Nevada has reciprocal agreements with 16 states: Arizona, Colorado, Delaware, Idaho, Illinois, Indiana, Iowa, Nevada, Louisiana, Minnesota, Oklahoma, South Carolina, Texas, Utah, Washington, and West Virginia. 

Agents who are licensed in these states do not have to take Nevada’s prelicensing courses. Instead, they’ll need to take 18 hours of Nevada law classes, get a background check, pass the state portion of the real estate exam, and submit a notarized Consent to Service of Process form to earn their license.  

Visit the Nevada Real Estate Division (NRED) for education and examination requirements tailored to your specific situation. 

Ready to learn more about how to become a real estate agent in Nevada? Here are the steps you’ll need to follow:

1. Complete a 120-hour Prelicensing Course

  • Cost: $219-$669
  • Time commitment: 3-6 weeks

Prelicensing courses kick off your real estate career, and you’ll have your choice of completing them online or in person. Your choice of course format will depend on your learning style and what suits your schedule best.

The amount of time you’ll need comes down to how much class time you allot per week. You can complete all 120 hours online; those who study at a faster pace will finish in a shorter amount of time. If you approach it like a 40-hour workweek, you’ll finish in three weeks. 

Prelicensing courses will often include extra features like exam prep, instructor support, and career resources. Visit The Close’s article on real estate schools in Nevada to find the prelicensing course that’s right for you.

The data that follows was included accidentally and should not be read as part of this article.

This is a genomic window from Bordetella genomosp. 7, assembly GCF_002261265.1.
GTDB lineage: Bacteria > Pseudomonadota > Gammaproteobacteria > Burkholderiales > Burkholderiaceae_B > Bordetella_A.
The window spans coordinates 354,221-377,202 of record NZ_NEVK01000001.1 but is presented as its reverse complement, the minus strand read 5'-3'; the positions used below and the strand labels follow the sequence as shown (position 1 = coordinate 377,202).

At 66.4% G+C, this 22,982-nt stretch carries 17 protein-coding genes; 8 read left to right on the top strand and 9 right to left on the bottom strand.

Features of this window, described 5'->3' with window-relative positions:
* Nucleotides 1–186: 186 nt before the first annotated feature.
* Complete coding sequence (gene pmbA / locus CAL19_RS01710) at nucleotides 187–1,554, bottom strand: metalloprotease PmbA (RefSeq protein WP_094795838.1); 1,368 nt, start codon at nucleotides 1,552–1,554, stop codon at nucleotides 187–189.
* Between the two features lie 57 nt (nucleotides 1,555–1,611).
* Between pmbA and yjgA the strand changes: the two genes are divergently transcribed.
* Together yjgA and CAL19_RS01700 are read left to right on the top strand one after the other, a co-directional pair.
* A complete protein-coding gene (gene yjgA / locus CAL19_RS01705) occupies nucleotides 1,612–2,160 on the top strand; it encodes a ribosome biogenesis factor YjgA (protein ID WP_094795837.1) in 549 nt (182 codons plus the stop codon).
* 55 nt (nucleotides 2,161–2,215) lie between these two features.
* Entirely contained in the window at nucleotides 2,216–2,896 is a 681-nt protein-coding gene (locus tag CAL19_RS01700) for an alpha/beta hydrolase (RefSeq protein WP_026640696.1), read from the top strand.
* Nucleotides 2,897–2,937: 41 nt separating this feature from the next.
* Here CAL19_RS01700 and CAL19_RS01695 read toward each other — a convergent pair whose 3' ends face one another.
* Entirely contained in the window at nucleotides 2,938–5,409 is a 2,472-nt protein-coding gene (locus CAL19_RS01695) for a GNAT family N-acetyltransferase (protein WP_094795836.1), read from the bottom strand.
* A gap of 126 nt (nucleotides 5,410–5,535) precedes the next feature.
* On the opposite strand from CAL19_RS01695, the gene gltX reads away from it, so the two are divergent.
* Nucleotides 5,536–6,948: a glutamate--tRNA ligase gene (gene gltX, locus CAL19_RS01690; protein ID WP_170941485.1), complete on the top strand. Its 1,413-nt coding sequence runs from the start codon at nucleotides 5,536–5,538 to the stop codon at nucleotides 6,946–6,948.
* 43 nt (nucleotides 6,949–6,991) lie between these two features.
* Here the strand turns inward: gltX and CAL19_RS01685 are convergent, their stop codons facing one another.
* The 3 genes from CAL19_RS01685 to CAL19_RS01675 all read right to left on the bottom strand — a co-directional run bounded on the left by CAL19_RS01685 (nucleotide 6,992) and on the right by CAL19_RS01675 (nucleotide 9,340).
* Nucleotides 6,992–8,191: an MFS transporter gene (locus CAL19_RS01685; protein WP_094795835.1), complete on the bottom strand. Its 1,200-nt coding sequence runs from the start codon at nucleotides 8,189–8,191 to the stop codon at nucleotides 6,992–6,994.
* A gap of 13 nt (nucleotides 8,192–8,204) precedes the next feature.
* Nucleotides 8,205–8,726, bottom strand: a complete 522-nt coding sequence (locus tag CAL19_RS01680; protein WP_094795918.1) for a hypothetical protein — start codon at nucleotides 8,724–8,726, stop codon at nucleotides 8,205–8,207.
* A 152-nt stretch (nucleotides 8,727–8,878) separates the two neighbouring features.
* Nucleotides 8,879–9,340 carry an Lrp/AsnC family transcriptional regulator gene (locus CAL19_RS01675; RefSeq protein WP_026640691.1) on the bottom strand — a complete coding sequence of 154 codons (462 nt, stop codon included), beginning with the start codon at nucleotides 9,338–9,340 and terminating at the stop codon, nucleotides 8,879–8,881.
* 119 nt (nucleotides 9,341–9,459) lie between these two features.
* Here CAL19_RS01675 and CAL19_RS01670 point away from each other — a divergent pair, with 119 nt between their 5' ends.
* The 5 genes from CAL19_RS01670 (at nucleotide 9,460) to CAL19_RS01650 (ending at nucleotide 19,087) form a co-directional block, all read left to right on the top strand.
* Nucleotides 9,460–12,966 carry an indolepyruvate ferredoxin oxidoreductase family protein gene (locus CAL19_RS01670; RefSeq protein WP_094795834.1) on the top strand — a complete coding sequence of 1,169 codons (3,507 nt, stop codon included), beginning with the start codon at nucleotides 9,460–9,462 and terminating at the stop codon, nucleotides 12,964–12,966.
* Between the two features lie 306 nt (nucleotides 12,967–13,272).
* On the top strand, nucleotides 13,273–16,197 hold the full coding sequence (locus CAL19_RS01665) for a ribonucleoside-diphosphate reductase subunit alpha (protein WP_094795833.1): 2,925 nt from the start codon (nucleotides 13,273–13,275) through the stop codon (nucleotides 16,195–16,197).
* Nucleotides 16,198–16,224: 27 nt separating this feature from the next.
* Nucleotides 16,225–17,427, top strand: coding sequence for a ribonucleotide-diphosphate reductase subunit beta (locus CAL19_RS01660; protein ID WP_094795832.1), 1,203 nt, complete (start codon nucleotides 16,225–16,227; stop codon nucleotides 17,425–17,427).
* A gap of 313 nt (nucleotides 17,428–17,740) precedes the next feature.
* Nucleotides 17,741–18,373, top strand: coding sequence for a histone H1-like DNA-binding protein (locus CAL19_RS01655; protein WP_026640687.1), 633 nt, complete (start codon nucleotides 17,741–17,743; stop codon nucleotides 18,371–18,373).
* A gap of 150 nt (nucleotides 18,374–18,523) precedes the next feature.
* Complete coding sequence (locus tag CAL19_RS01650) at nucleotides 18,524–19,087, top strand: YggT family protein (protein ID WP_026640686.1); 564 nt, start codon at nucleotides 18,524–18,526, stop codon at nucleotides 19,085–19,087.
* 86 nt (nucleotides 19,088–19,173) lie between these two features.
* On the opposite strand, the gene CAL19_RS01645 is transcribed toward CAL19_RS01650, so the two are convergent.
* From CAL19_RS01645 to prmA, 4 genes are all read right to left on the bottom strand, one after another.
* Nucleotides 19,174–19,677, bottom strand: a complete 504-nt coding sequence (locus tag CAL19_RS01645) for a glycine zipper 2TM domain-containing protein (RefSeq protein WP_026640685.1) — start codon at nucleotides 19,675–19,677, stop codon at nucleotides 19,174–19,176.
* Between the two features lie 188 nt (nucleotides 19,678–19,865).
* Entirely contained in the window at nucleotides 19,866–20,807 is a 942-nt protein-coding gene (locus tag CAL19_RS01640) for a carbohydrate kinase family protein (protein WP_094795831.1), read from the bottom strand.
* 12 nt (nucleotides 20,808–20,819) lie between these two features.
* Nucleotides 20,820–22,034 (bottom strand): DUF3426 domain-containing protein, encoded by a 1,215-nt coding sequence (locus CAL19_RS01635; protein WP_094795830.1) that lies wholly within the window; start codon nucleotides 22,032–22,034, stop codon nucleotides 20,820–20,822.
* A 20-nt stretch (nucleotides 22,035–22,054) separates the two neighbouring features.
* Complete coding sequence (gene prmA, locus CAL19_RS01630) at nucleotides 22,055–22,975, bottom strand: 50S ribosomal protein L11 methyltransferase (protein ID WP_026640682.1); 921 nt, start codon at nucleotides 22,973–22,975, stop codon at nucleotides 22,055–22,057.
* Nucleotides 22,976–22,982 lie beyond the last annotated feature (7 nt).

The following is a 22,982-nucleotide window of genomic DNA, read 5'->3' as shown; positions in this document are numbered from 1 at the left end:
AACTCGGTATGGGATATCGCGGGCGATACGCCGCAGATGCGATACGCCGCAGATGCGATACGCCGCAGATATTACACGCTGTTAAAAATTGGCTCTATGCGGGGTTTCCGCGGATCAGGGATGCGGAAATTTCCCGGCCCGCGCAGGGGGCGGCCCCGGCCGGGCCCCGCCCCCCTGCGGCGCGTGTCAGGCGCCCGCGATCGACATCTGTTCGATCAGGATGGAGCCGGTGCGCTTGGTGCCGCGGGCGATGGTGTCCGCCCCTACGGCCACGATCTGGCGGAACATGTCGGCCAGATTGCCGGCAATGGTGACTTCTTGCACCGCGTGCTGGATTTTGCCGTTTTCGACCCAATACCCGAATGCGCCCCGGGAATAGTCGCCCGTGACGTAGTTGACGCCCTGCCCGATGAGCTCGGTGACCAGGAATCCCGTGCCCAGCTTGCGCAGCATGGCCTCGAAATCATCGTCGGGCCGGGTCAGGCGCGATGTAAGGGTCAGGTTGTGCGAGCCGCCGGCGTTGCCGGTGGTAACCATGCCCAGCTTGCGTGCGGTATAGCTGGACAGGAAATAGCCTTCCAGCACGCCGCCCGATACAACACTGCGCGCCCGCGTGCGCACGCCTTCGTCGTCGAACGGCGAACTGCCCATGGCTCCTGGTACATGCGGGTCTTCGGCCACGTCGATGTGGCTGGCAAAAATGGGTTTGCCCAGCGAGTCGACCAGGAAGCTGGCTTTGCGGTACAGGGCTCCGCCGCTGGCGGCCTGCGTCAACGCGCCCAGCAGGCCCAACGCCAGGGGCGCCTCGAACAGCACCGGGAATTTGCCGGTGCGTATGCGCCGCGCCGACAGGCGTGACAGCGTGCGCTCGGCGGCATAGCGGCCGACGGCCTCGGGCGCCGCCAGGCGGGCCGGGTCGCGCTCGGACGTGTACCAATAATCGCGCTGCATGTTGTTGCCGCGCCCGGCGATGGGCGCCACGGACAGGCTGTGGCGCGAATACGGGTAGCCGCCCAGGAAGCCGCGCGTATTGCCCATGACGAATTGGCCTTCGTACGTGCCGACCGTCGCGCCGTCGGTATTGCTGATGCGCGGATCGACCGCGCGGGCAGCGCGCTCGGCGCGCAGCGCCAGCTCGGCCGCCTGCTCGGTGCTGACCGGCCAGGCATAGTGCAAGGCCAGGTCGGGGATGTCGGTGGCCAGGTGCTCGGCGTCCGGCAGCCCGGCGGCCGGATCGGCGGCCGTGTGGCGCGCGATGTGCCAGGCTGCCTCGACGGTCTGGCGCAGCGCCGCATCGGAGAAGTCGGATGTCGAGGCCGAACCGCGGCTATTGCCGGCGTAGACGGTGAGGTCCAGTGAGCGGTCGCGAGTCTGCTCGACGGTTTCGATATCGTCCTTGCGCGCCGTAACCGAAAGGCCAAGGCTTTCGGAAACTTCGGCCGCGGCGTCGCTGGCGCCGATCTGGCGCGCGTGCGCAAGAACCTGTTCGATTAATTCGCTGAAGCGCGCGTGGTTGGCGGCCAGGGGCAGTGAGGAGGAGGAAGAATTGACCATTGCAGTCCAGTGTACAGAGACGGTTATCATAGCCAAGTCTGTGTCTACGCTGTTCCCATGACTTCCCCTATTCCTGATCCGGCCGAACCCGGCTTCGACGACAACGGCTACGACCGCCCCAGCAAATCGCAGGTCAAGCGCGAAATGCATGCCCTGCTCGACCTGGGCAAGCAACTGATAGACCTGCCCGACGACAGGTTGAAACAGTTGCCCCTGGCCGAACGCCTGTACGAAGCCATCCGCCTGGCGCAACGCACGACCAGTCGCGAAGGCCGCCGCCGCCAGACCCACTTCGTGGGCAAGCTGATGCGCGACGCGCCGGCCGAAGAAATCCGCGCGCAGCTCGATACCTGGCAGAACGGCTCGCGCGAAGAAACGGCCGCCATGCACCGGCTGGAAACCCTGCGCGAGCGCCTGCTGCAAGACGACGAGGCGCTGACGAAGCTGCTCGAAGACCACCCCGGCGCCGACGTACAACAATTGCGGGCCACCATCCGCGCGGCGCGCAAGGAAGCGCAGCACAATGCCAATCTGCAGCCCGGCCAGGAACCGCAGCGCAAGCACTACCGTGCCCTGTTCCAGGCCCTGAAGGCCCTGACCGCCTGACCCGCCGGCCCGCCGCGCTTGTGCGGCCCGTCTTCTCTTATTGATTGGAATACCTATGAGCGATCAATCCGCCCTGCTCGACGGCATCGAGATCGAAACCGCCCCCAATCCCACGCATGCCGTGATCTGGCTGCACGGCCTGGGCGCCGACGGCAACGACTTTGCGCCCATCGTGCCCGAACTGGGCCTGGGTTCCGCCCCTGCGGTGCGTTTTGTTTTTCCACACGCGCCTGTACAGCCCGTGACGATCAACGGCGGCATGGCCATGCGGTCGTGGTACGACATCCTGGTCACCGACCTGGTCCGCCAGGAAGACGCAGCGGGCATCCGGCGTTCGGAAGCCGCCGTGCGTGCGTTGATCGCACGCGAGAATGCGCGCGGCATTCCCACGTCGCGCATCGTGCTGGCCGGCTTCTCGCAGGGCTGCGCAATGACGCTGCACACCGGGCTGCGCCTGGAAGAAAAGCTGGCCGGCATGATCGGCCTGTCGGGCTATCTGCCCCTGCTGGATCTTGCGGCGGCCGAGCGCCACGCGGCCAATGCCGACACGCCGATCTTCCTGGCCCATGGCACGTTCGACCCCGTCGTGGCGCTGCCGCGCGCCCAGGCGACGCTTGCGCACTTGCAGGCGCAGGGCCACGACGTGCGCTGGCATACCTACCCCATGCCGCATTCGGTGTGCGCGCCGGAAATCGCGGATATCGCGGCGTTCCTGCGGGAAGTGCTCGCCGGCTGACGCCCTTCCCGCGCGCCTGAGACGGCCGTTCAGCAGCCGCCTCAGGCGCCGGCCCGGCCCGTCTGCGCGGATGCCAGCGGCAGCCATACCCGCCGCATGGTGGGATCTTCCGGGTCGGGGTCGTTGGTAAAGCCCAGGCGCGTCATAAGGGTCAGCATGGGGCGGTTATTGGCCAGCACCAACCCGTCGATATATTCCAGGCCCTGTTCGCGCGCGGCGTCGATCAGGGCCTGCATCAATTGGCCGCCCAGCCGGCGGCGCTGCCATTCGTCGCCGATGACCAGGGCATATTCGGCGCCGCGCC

The state of Nevada requires 120 hours of coursework before sitting for the licensing exam. The courses are broken down into 90 hours of real estate principles and law and 30 hours of real estate contract and agency work. You’ll learn:

  • Duties and power of the commission
  • Licensing requirements
  • Agency
  • License practice
  • Disclosures
  • Contracts
  • Recordkeeping
  • Definitions and terminology
  • Timeshare purchase and sale and agreements
  • Fair housing laws
  • Handling deposits and other trust monies
  • Financing
  • Advertising, marketing, and promotional meetings

You’ll need the help of a highly rated Nevada real estate school to get through this weighty material. Most people choose a real estate school based on the cost and the educational format of the course. Here are the most popular options in terms of course design.